introThere seems to be a lot of bands getting together with their original lineups and putting out live albums these days. In some cases, it turns out to be a disaster and often, it is an interesting experiment.
Curved Air fits into the latter category. Their "Alive 1990" CD, released last year houses over 70 minutes of a one time only concert. There are many faults with this CD but there are also many strengths.
The most visible surprise of this CD is Sonya Kristinas Voice. Once angelic, but limited, Kristinas voice has now matured and shows more depth and grit. It adds edge to the recordings that the band never had before. Francis Monkman and Darryl Way both multi-instrumentalists and the musical masterminds of the band - play as well as ever. In general, the songs have a new energy that they originally lacked and with a more modern recording, fans have a chance to hear some better versions of old classics.
For those who unfamiliar with Curved Air, the 70s band was an excellent example of the fusion of rock with classical in a progressive vein. The bands albums ranged from soft, ethereal ballads to scorching hard rockers. They experimented a bit with the atonal and avant-garde as well and their first four albums (and a live one) remain progressive rock classics to this day. However, many of their early works were so poorly recorded that even re-mastering (if it ever happens) would not help.
Some of the downsides of the CD are the horrible song of the electronic drums which really betray the acoustic roots of the band. Though drummer Florian Pilkington-Miksa is a talented and skilled drummer, he made a wrong choice to play on such a kit. The band is rounded off with a special appearance by Rob Martin who plays bass on Vivaldi.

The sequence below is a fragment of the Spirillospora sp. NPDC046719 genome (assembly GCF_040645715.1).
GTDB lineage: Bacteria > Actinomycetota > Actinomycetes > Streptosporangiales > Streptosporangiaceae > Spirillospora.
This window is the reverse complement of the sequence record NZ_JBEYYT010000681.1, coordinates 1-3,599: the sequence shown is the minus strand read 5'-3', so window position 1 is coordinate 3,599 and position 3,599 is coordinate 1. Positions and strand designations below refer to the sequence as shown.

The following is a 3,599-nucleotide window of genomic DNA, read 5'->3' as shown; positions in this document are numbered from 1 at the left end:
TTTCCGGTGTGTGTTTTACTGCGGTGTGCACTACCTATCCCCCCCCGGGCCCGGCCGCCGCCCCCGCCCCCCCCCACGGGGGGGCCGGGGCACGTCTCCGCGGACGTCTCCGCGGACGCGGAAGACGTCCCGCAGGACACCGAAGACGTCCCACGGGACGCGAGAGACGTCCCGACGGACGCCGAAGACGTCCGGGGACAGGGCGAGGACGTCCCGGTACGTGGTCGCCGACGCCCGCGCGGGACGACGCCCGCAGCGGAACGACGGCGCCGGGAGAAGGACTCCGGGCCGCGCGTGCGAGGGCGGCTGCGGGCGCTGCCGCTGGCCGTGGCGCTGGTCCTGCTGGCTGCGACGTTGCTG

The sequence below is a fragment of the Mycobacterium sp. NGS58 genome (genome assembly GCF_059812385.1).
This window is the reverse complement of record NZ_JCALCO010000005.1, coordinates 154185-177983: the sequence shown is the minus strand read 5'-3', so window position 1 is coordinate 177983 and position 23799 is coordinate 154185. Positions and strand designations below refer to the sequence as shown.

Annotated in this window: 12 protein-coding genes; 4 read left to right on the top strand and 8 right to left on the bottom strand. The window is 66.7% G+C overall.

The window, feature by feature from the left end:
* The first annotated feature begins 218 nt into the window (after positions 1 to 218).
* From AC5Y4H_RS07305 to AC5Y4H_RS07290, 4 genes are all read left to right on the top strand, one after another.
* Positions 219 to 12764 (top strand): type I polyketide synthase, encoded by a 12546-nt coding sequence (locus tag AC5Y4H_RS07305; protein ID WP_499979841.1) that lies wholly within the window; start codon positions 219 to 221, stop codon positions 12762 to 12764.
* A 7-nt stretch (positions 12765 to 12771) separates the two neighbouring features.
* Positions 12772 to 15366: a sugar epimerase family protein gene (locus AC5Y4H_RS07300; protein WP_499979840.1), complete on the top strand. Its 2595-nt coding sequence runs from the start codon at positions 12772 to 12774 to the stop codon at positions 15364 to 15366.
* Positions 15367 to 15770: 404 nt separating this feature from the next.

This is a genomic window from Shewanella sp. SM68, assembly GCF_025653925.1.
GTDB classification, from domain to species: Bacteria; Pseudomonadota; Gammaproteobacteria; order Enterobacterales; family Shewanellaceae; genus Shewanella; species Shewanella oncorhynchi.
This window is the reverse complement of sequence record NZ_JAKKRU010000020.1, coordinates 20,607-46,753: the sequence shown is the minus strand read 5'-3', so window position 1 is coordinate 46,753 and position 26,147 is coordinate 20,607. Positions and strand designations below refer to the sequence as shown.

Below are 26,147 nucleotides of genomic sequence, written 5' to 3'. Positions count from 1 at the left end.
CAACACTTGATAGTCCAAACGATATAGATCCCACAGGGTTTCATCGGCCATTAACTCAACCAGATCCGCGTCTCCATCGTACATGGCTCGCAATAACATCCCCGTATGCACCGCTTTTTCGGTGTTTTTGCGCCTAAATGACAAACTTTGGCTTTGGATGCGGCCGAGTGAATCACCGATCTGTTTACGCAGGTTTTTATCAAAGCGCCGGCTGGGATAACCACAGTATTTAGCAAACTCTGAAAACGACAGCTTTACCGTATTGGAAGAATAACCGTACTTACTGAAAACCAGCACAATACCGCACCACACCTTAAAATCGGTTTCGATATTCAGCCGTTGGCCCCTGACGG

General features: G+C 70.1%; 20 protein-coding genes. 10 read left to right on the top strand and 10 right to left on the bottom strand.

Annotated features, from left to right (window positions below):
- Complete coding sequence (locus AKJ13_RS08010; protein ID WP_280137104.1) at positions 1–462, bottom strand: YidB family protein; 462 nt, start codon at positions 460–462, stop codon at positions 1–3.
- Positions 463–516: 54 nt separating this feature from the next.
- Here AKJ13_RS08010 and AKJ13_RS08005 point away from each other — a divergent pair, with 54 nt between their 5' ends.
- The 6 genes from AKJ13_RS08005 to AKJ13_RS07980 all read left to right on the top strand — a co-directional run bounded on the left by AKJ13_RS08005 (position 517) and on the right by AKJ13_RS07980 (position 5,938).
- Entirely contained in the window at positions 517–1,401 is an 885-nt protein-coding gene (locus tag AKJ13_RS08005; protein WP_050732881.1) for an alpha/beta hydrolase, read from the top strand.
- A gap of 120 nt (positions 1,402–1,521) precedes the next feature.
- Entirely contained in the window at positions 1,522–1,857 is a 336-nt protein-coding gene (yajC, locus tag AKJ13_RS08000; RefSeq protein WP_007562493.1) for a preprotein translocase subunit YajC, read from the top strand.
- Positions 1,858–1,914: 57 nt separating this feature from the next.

Another fault of the album is the fact that it seems to take a few songs before the band warms up. It seems from the recorded applause, that the audience was quite small and this may have had something to do with it.
The opening song, "20 Years On" was composed especially for the concert and though a great song, it was not, for some reason, not recorded. The recording done on a cheap mono recorder in the audience is included on the bands insistence.
The band proceeds to warm up through several songs until their classic, "Marie Antoinette", track 5. This track is beautiful to begin with, but here the band rocks their way to a fierce finale. From here on, the CD never lets down. "Melinda" (More or Less), another ethereal classic is given fine treatment. "Situations" and "Young Mother" are both fusion-esque rockers and feature the great electric violin that Darryl Way is noted for. A version of "Vivaldi", the bands 10 minute Opus, is included here and adds as much to the original version as it takes out.